And remember that there are so many people that love and support you!! Whether it's your family, friends, co-workers, or members of the CF community, we're all in this together! So until we reach that day that CF does stand for Cure Found, we need to remain positive, strong, happy, grateful for the life we have, and keep spreading awareness and raising money to find that CURE!

Tuesday, May 28, 2013

CF Awareness Month Blog #28 - What NOT To Say

  • "Have another cigarette!" or anything else linking our cough to me, I know we'd all give anything to not have the smokers cough.
  • "Must be nice to have to gain weight." (see comment below)
  • "Must be nice to be able to eat whatever you want." I've blogged about this before, but it's not about eating whatever you want. Yes I need to consume a large amount of calories, but if I put crap into my body, then I'm going to feel like crap, and I am going to crap! haha
  • "You're so skinny!" or "I wish I was as skinny as you." These bother me only because people don't realize my life-long struggle to not be so darn skinny and malnurished. 
  • "The Vest looks fun." Try being hooked up to it for at least an hour a day, and while you're shaking, you're coughing your brains out....SO fun!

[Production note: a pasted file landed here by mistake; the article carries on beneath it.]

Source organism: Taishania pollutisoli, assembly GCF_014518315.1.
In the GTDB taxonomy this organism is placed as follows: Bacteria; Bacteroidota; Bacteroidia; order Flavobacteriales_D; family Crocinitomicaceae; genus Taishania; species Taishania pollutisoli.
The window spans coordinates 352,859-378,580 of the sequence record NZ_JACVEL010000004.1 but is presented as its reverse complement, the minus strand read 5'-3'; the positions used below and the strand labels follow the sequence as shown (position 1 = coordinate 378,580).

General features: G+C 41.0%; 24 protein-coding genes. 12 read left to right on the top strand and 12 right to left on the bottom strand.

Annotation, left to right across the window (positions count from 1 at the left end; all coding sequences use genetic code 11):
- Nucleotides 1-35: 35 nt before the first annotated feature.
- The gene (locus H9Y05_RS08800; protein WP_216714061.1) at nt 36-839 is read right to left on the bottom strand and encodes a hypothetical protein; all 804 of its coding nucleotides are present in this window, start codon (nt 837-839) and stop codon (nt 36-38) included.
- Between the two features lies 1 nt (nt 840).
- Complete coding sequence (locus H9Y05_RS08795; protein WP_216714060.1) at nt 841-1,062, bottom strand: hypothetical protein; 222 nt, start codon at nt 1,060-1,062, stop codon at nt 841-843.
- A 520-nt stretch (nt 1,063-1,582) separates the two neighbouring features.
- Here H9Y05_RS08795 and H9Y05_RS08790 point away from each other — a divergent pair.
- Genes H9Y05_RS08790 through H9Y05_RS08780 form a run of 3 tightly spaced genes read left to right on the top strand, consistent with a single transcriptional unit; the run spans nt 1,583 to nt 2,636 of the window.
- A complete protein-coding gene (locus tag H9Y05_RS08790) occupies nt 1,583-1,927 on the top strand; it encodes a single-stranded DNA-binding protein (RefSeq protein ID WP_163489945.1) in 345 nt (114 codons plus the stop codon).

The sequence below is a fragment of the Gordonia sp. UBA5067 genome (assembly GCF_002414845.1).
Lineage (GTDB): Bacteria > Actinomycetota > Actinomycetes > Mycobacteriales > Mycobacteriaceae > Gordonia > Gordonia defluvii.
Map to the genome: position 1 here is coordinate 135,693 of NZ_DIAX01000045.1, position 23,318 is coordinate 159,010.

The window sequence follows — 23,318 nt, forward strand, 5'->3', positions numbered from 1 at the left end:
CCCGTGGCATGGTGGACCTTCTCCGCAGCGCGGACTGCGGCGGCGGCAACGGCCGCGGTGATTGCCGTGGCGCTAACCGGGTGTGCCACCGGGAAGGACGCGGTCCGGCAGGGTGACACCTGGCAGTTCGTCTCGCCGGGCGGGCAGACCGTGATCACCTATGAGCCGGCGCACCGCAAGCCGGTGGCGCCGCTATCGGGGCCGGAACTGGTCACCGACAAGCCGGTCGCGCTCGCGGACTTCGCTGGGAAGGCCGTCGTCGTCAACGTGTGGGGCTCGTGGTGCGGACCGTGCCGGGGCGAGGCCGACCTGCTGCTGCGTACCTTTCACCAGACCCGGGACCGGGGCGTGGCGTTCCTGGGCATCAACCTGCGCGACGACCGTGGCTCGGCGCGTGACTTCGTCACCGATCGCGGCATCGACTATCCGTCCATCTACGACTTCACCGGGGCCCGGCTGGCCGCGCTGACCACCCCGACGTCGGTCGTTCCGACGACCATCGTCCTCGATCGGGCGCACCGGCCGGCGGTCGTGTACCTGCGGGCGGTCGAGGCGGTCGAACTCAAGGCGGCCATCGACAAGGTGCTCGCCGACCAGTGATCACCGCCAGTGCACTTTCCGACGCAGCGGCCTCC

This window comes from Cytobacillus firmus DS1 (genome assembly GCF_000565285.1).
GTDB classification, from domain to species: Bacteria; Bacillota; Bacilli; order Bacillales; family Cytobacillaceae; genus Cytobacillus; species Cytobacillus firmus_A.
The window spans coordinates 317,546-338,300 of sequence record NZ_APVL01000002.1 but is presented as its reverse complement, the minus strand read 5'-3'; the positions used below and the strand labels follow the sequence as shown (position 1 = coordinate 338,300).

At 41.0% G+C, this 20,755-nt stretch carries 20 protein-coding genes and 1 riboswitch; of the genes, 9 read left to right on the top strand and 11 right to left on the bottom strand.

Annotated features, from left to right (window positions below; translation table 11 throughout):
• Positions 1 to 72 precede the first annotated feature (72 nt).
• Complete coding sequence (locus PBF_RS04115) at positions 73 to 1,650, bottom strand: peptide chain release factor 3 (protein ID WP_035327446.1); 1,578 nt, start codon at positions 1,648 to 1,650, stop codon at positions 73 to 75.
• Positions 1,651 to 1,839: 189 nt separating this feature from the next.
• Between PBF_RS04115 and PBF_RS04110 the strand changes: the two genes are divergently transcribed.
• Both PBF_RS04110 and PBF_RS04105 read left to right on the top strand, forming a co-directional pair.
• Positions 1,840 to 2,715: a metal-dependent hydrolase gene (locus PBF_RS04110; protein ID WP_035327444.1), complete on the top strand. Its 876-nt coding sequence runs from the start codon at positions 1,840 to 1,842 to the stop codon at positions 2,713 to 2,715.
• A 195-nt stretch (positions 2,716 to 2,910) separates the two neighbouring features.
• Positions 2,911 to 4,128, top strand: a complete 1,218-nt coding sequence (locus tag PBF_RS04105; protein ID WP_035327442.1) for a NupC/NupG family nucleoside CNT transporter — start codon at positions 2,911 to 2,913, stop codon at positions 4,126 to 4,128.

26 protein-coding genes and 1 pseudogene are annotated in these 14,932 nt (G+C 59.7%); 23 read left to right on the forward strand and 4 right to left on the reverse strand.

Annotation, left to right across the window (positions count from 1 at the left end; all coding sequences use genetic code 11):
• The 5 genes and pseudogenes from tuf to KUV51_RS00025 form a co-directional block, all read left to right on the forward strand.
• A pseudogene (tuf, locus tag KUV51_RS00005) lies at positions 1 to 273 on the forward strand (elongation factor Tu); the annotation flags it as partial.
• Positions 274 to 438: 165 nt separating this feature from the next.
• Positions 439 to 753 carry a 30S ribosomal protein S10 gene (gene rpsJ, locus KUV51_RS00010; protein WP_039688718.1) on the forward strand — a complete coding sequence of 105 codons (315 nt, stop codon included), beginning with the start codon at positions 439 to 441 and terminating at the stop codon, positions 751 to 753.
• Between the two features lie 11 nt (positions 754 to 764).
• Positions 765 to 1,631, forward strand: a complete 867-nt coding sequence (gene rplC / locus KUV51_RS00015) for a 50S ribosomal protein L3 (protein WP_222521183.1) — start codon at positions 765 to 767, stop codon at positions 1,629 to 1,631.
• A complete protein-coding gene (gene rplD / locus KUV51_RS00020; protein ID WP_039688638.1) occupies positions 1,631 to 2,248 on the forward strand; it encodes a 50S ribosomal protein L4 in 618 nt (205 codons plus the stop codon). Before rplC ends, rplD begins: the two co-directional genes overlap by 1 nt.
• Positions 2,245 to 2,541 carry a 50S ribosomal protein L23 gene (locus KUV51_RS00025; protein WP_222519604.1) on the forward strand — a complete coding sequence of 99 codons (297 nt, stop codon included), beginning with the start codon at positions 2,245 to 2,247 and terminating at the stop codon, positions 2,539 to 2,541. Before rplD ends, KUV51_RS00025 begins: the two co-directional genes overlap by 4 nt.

• Anything that has to do with our bathroom habits!!! WE CAN'T HELP IT!
That's about all that I can think of. I hope some fellow CFers will add a few! And it's one thing to say these to me without knowledge of my CF, but it's most annoying when it comes out of the mouths of people who know what I'm going through and just don't think before they make a comment.

Monday, May 27, 2013

CF Awareness Month Blog #27 - Inspirations

See my blog below, there's a huge inspiration for me! I am really inspired by fellow CFers who are totally kicking CF booty! They motivate me to better myself and my health each and everyday. Also CFers who have lost their life fighting this disease. They make me want to prove that I can still live a full life despite having CF. I'm also inspired by CF moms - because not only are they taking care of themselves & their CF, but they're also proving that they can carry and raise a child(ren) at the same time! To me, that's pretty inspiring! I hope that one day I can be an awesome CF mom, too. :-)

Sunday, May 26, 2013

CF Awareness Month Blog #26 - In Memorium

So far in my life, I've only personally known one CF patient who's died, my friend Joe, and it was very difficult for me. And I say 'so far' because I know that as I connect with more cysters and fibros in the online CF community, eventually (hopefully years and years down the road) I'm going to start losing more friends. It may not necessarily be to CF, but it's still tough when you have that connection with them. You know exactly how they were feeling and what they had to deal with day to day.